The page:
Cabinet at wits’ end over Merafhe’s retirement package
by Sunday Standard Reporter
Cabinet is in the process of cobbling a last minute retirement package for outgoing Vice President, Mompati Merafhe, prompting speculation that his departure could only have come after he extracted a deal from President Ian Khama.
It is known that while Khama had long wanted Merafhe to go, that did not happen since Merafhe bargained long and hard to be accorded a retirement package.
Just over two weeks ago, the presidency announced that Merafhe would be retiring, officially on account of his health.
But insiders point that Merafhe’s retirement only came after he had received an undertaking from the President that, among other things, the state will take care of his security, housing, transport costs and medical bills.
Under the law only retired presidents are taken care of.
Through the legislation, retired presidents continue to receive 80 percent of their salaries while they were on active duty; they are provided with accommodation, security and transport.
The same is not extended to retired Vice Presidents and ministers.
At a parliament caucus last week, Members of Parliament, led by those from the ruling Botswana Democratic Party, turned down suggestions by cabinet to present a fast-tracked legislation to take care of Merafhe.
Members of Parliament said it would be wrong to come up with a law for just one individual.
They also warned cabinet not to break the law in its determination to accommodate Merafhe.
This prompted cabinet to look for other avenues through which to cater for Merafhe without having to go through the route of parliament.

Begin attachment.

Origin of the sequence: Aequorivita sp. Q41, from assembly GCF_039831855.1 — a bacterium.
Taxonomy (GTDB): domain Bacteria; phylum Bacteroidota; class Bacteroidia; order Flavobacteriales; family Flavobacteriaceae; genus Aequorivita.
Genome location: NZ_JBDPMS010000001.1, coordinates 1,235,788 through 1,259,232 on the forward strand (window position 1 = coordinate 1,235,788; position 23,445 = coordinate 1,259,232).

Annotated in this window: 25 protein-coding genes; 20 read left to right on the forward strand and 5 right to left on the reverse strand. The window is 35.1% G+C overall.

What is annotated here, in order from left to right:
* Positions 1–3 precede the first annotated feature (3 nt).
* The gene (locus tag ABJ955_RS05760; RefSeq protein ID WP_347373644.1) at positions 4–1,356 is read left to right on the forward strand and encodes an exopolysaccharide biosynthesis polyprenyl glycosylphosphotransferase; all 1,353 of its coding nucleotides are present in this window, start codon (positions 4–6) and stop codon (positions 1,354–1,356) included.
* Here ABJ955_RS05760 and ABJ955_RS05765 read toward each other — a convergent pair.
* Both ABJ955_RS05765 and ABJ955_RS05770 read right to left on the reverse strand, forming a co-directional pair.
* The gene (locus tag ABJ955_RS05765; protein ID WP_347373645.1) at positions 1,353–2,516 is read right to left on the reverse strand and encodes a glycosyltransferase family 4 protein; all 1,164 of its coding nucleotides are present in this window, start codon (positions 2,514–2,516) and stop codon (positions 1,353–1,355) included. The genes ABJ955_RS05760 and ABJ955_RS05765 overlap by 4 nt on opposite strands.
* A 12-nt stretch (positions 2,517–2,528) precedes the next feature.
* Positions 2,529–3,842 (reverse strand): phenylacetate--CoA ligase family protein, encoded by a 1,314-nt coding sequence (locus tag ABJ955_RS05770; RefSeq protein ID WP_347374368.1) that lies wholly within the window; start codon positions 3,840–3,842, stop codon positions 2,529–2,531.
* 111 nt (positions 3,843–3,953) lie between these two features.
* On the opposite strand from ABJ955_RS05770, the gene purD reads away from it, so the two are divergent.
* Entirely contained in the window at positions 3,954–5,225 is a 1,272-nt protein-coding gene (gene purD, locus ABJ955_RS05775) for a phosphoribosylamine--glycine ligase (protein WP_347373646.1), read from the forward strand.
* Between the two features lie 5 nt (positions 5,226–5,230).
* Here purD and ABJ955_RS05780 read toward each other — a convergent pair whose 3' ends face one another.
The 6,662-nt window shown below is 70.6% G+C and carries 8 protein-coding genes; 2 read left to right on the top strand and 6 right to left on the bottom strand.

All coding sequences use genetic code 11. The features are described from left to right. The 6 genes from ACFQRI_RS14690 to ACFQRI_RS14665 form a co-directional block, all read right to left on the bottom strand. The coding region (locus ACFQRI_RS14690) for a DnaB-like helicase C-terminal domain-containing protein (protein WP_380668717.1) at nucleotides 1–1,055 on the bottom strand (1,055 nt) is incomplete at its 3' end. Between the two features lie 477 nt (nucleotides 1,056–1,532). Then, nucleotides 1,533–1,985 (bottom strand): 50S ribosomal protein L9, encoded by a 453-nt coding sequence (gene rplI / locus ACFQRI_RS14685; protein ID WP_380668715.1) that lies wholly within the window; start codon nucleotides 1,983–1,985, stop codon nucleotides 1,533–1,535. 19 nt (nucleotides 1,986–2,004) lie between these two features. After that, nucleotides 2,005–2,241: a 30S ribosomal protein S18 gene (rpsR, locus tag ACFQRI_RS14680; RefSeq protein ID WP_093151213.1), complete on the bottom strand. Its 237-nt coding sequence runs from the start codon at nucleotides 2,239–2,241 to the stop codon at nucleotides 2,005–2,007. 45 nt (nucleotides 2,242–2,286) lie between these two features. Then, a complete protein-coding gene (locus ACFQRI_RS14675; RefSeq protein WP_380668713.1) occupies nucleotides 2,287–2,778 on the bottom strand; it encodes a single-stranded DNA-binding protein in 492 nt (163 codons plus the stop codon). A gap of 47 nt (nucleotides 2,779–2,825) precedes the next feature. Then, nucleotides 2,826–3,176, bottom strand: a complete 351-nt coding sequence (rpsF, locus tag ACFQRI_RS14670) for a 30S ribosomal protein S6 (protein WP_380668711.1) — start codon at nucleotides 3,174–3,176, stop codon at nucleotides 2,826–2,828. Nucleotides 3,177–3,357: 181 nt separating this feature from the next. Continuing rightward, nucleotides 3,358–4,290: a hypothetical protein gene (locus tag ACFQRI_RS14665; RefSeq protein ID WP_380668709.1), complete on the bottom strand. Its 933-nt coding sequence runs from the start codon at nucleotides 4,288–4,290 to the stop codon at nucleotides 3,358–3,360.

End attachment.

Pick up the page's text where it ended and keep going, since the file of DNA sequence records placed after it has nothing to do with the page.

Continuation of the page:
So far the preferred instrument is the Green Book, which is a schedule that cabinet uses to prescribe perks and benefits for its members.
There is however a legal disability as it has been suggested that Green Book only caters for serving Members of Cabinet.
The Chief Government Spokesman, Jeff Ramsay, has told the Sunday Standard that so far no announcement has been made regarding the retiring Vice President.
“If there is any announcement to be made it will have to be next week,” said Ramsay.
Merafhe officially leaves office at the end of July.
President Khama is expected to announce a replacement on Tuesday.
Sunday Standard can, however, confirm that barring a last minute tragedy, President Khama has already told members of his kitchen cabinet that he will appoint current minister of Minerals, Ponatshego Kedikilwe, as the new Vice President.
“The problem is there is currently nobody suitable to replace Kedikilwe at the Ministry of Minerals,” said an insider.
It is feared that among those who would be candidates to replace Kedikilwe are members of parliament who are known to have fallen under the radar of the DCEC (Directorate on Corruption and Economic Crime) making them high risk in as far as potential targets for prosecution by DPP (Directorate of Public Prosecutions.)
After going through the humiliating process where two of his senior ministers were brought before the courts, President Khama is said to be totally averse to taking another risk.
“Our members of parliament have too many skeletons following them. That is one thing that haunts the President as he attempts to reshuffle the cabinet. That is over and above the fact that there is simply no talent in this current crop of MPs,” said the same source.